Here’s everything you need to know about the weird Amazon “ambassador” accounts, and why it’s all happening now.
Yep, some of the accounts are fake
“Darla” is ostensibly a mom, movie lover, and Amazon fulfillment center worker. Except in reality, she’s none of those things. There is no Darla.
Along with “France,” “Lulu,” “Jade,” and others, “Darla’s” now-suspended Twitter account @AmazonFCDarla tweeted in praise of the Amazon worker experience and against unionization. But on Tuesday, Amazon confirmed to outlets including Gizmodo that Darla is neither a real Amazon employee nor is the account affiliated with the company.
A comedian, Robby Appleton, says he created Darla.
“I thought maybe I could make an account and pretend to be an absolute sycophant for Amazon, for a little fun over the weekend,” Appleton told the Daily Dot.
Beyond open Amazon adulation, Darla and her ilk have some high-tech tells. Their avatars appear to be the creation of GANs, or “generative adversarial networks,” which is AI that creates fake images of people by fusing together photos found in large databases. As Mashable writer Jack Morse points out, there are clues that a GAN is a GAN, such as uneven details in the image.
So Darla is fake. But some Amazon “ambassador” accounts aren’t.
In 2018, reports showed that Amazon was paying some employees to praise and defend the company online. It calls these people Amazon fulfillment center ambassadors, and their Twitter handles follow the same formula: @AmazonFC[name]. That’s what made it so easy to create spoof accounts.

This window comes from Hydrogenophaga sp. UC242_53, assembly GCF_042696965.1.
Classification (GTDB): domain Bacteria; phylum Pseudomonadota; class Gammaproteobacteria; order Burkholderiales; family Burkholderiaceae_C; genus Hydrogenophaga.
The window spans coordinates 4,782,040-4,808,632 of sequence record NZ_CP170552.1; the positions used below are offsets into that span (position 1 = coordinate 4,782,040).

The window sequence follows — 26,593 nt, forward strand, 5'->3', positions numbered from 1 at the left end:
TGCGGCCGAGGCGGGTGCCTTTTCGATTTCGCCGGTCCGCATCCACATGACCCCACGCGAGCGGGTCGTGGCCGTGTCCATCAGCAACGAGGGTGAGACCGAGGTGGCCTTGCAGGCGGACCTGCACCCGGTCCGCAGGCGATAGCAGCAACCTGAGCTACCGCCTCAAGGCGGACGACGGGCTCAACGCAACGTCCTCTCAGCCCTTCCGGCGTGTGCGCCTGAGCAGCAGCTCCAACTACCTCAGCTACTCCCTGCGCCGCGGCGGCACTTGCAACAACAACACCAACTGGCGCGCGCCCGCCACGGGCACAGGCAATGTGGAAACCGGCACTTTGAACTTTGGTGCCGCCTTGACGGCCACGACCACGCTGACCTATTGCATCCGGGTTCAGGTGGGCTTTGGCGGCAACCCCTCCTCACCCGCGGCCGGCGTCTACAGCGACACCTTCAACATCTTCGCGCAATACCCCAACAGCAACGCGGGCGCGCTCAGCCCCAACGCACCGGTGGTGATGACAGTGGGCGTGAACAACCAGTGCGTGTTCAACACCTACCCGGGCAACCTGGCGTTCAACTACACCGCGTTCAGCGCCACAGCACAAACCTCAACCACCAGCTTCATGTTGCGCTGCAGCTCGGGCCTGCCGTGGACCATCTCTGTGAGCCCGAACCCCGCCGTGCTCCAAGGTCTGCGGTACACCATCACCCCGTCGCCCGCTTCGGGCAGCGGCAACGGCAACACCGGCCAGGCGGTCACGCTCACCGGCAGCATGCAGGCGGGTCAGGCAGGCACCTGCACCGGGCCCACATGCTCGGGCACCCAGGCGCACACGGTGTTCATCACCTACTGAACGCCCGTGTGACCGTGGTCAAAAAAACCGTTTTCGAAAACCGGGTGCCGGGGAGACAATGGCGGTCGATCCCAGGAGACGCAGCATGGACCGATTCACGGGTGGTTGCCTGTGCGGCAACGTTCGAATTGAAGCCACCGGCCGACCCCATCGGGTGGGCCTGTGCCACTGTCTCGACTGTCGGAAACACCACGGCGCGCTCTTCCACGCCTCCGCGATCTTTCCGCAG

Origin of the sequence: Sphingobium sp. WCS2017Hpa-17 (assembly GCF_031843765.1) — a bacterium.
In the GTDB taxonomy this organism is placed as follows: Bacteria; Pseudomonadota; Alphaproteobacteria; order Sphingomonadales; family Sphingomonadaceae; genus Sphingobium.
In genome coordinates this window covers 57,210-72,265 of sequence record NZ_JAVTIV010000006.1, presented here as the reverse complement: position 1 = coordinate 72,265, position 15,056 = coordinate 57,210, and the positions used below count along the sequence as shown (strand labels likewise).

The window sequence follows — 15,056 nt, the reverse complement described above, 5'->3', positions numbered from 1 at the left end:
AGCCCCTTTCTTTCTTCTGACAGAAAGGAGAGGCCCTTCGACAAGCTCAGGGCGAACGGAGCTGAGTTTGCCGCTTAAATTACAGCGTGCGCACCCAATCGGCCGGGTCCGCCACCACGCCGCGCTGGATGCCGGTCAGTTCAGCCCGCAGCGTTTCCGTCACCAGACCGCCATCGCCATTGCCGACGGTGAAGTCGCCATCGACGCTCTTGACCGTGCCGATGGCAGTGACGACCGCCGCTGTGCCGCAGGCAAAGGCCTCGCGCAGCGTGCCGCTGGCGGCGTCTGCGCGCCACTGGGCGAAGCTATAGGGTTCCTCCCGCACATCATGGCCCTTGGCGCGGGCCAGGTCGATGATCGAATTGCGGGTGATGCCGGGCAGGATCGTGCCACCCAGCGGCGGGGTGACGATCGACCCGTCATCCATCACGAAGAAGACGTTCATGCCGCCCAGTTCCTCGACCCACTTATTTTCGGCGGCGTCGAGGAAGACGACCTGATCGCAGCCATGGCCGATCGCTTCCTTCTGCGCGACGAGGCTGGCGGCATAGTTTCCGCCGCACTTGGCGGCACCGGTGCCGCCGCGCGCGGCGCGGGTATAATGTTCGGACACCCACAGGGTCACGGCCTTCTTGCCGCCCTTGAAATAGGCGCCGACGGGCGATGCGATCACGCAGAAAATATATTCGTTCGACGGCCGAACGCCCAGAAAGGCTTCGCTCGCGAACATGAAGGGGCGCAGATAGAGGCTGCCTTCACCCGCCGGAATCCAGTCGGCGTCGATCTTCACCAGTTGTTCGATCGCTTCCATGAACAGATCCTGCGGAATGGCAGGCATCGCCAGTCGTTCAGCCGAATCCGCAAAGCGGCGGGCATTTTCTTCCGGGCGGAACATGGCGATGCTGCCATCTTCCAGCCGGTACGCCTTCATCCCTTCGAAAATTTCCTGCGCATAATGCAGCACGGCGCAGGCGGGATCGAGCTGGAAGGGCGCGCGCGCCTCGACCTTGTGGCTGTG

Internal Amazon documents recently published by The Intercept revealed the purpose of these accounts:
“To address speculation and false assertions in social media and online forums about the quality of the FC [Fulfillment Center] associate experience, we are creating a new social team staffed with active, tenured FC employees, who will be empowered to respond in a polite — but blunt — way to every untruth.”
Is it just us or is the word “untruth” particularly dystopian? Anyway, some of those allegations Amazon would like everyone to think are “untruths” may refer to reports that during 12-hour shifts, workers’ 15-minute breaks are barely enough time to make it to the break room and back, that Amazon facilities have disproportionately high injury rates, and yes, that workers urinate in bottles in lieu of having time to take bathroom breaks or access to bathrooms at all.